NEW YORK (CNS) — The spectacular rise and fall of a 1970s fashion icon is chronicled in distasteful detail in "Halston," a five-episode series streaming now on Netflix.

Roy Halston Frowick (1932-1990) was a milliner by trade whose claim to fame was designing the iconic pillbox hat worn by Jacqueline Kennedy at the presidential inauguration of her husband. But when the widowed Jackie stopped wearing hats in the late 1960s, collapsing the market, Frowick reinvented himself as a dress designer.

The Netflix drama, adapted from Steven Gaines' 1991 biography "Simply Halston" and starring Ewan McGregor, is graphic and seamy. Halston's lifestyle in New York City in the disco era was notoriously debauched, and executive producer and primary writer Ryan Murphy ("Hollywood") shows little restraint in recounting the designer's addictions to cocaine, hustlers and hedonistic parties at hot spots like Studio 54.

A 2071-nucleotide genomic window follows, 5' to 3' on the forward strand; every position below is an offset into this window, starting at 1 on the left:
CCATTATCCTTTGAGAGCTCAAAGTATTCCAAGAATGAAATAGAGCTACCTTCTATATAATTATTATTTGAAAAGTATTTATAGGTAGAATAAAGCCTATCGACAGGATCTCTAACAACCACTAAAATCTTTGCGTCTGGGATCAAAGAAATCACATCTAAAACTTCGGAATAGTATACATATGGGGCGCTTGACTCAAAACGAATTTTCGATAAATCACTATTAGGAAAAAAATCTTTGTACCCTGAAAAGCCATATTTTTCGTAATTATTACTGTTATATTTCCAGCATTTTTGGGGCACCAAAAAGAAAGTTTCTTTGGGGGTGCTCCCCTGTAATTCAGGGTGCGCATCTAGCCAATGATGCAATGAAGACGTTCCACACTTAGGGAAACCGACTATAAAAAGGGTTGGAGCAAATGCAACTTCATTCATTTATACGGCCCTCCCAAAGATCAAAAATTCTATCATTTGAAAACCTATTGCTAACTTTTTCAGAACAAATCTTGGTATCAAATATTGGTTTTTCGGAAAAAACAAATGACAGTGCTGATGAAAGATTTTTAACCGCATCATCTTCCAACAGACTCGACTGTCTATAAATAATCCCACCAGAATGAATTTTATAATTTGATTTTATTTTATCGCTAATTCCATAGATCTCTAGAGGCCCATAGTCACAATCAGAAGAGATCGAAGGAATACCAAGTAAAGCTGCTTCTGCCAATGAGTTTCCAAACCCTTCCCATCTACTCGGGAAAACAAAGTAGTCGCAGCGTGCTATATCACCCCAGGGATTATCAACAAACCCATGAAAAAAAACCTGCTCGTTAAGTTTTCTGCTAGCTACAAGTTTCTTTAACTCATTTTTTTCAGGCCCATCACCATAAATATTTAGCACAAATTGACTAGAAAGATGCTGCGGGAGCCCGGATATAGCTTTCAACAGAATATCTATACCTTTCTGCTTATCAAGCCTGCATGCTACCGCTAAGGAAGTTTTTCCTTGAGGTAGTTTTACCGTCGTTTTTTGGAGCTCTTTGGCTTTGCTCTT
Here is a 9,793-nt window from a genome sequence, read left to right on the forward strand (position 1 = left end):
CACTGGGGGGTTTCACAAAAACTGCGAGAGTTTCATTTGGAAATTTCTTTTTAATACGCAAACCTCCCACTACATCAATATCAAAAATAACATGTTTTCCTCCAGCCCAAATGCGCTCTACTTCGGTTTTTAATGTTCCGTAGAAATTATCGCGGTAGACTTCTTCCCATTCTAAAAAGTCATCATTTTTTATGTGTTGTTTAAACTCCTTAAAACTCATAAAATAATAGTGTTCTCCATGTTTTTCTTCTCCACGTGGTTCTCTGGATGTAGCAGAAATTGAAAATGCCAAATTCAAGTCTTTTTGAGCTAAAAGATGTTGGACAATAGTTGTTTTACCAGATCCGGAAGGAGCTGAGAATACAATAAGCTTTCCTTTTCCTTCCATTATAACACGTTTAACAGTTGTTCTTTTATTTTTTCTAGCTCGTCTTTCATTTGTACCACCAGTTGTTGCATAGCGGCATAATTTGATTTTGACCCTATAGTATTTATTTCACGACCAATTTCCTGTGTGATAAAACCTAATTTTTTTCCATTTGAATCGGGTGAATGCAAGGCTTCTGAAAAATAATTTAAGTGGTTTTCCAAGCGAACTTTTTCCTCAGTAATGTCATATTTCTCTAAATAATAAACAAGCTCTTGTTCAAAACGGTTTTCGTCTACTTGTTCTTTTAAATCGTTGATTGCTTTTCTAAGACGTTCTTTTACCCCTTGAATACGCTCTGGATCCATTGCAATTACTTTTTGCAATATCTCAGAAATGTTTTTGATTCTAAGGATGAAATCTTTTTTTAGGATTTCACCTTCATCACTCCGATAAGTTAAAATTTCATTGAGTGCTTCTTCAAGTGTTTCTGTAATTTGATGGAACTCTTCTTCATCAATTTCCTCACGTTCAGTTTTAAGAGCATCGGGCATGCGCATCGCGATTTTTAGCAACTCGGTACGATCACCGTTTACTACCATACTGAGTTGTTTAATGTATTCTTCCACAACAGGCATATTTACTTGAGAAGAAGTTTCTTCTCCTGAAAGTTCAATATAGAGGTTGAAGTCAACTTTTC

Adding to the explicit sex and nudity are crude and profane language and an overall nastiness, making "Halston" a toxic brew.

A-list names pop in and out of Halston's orbit. His fashion model/muse is Elsa Peretti (Rebecca Dayan), who would go on to become a famous jewelry designer. His best friend is singer and actress Liza Minnelli (Krysta Rodriguez), who agrees to wear Halston's creations on stage and escort him to all the best parties.

As Halston builds his worldwide fashion empire, his appetite for self-gratification is insatiable. He becomes infatuated with prostitute-turned-window-dresser Victor Hugo (Gian Franco Rodriguez), who moves in and soon takes over. Their drug use — supposedly necessary to stir the creative juices — is rampant.

Greed rears its ugly head when Halston is approached by David Mahoney (Bill Pullman), head of Norton Simon Inc., a consumer goods conglomerate. Mahoney offers to diversify the Halston brand into an array of products including perfume and luggage. Halston agrees to sell his name — and soul — for immense wealth, a decision that only fuels his self-destructive lifestyle.

While Halston may have contributed to shaping the fashion tastes of the late 20th century, this portrayal of him is as tasteless as it is exploitative.